Liar’s Poker, By Michael Lewis

Liar’s Poker

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ormer Wall Street trader Michael Lewis has made a mint out of writing books about the dark art of investment banking. He took the market by storm with Liar’s Poker, which chronicled the testosterone-fuelled world of Salomon Brothers in the mid 1980s.

Liar's Poker

As the book says, the International Monetary Fund would put losses on US-originated subprime related assets at a trillion dollars. One trillion dollars of losses created by American financiers and embedded in the US financial system.

Liar’s Poker: Rising Through The Wreckage On Wall Street

I liked this book a lot because Lewis blends his unique brand of deadpan humor with actual facts about his time on Wall Street. I find that is something that is really hard to do in a book because finding that perfect balance between truth and humor is near impossible. I also like it because the book had a lot of ramifications in the financial world. The book practically ended a few careers as it exposed many brokers for being loose with their money and becuase many people had just been pulled right out of high school. I just found that so interesting because it is very, very rare that you find a book that can do that. To write a non-fictional portrayal of your life during your 20s is not an easy task. To do this while still in your 20s, to have it be your first book, and to have the story revolve around bond trading / Wall Street – and not have the book be as dry as it sounds – seems an almost cruel undertaking.

If there are dangerous fools in this book, there are also heroes, unsung, of course. They are the linchpins of the system—those public servants whose knowledge, dedication, and proactivity keep the machinery running. Michael Lewis finds them, and he asks them what keeps them up at night. Michael Lewis’s brilliant narrative takes us into the engine rooms of a government under attack by its own leaders. In Agriculture the funding of vital programs like food stamps and school lunches is being slashed.

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So, the senior people bet first and junior traders always bet last. This was a disadvantage for the juniors if they played a naive strategy. What Brown discovered was a system that didn’t require cooperation between people but escalated the bids very quickly thus jamming the early bidders when the betting came back around to them.

Liar's Poker

Readers who want to get an inside look at how Wall Street investment banks really operated back in the 80’s will find much to enjoy and ponder. Some will find value in the economic history of the Savings & Loan era. Others might focus on his story about how a firm’s culture can change people, and the choices one is confronted with should they wish to rise up in that world. He takes a complex topic, such as mortgage-backed securities, and explains them so that your everyman can understand them.

First, the prospective reader should understand what Liar’s Poker is. It is a memoir by best-selling author Michael Lewis about his brief stint working for the investment firm Salomon Brothers during the mid-eighties. I’ve been reading other reviews of this book and I hadn’t realised that it was over 20 years old. It reads like it could have been written about the overblown corruption of the Finance market right now that explodes into the press every few years. Plus ça change, plus c’est la même chose, at least with Wall Street. The book is highly recommended for lots of open-mouthed, “geez, people act like that”, say things like that moments and because Michael Lewis, as always, knows his subject well and writes about it in a very entertaining and non-dry way. Goodreads helps you keep track of books you want to read.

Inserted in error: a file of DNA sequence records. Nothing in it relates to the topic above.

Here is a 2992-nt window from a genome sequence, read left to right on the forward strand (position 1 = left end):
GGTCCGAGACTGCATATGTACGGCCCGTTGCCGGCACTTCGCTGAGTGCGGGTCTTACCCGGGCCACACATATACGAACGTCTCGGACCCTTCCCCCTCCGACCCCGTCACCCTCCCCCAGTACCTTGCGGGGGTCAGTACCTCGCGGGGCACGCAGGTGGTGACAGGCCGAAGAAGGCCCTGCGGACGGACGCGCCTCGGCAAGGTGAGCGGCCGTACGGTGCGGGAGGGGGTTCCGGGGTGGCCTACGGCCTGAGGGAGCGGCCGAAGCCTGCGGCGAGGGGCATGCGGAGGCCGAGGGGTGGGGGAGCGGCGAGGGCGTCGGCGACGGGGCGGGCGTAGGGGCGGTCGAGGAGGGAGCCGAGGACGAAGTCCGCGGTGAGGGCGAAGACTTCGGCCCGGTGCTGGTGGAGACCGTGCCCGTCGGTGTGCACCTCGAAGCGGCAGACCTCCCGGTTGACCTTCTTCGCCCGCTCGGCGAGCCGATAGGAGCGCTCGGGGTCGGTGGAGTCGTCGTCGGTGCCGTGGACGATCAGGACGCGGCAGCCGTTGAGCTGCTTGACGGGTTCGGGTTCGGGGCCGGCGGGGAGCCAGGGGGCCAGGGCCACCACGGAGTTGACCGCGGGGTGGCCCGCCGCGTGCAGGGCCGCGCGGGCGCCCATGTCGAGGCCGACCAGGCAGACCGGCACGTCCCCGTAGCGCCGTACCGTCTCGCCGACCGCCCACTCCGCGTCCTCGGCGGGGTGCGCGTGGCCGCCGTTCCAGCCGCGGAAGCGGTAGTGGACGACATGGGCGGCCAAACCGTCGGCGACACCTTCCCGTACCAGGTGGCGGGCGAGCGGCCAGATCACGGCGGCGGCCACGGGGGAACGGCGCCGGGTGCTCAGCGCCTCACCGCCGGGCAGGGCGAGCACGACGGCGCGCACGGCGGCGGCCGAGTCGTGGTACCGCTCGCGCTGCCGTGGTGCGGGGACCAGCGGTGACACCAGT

The scene where Lewis miserably flunked his first interview at an investment bank. The limits of reckless gambling on the Street were defined in the book’s opening scene. A movie based on the book is in development, according to IMDB. A reviewby the New York Times was effusive in its praise of Lewis, closing “Whatever the case, he’s obviously as good a writer as he was a bond salesman. Perhaps that’s because both jobs involve being able to tell a good story.” The last line is probably the funniest/most ironic line I’ve read all year. Would definitely recommend it to those who are associated with the world of investment banking. Ironically , this was one of the suggested readings when I was interning with Goldman Sachs.

“Fuck it,” said the trader, “here, read it off the sheets,” and handed O’Grady a sheet listing bond prices. O’Grady returned to his desk only to find that while there were plenty of prices on the sheet, they weren’t the prices he needed. Note that everyone gets at least one turn so the hand could just as easily have ended with Player1 making an opening bid and the other 3 all challenging.

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Question feed To subscribe to this RSS feed, copy and paste this URL into your RSS reader. The strategy described in Patterson’s book was more or less to use the information from your own bill to have more confidence in making large bets. For instance, if you have two 3s on your bill when the previous bid was four 9s, then rather than bid five 3s you should bid 10 or more 3s . How much you should increase your bet in the strategy was likely based on Bayesian reasoning, though the book does not go into that much detail.

Inside Salomon Brothers the men from equities were second-class citizens. ThriftBooks sells millions of used books at the lowest everyday prices. We personally assess every book’s quality and offer rare, out-of-print treasures. We deliver the joy of reading in 100% recyclable packaging with free standard shipping on US orders over $10. As he has continued to do for a quarter century, Michael Lewis here shows us how things really worked on Wall Street.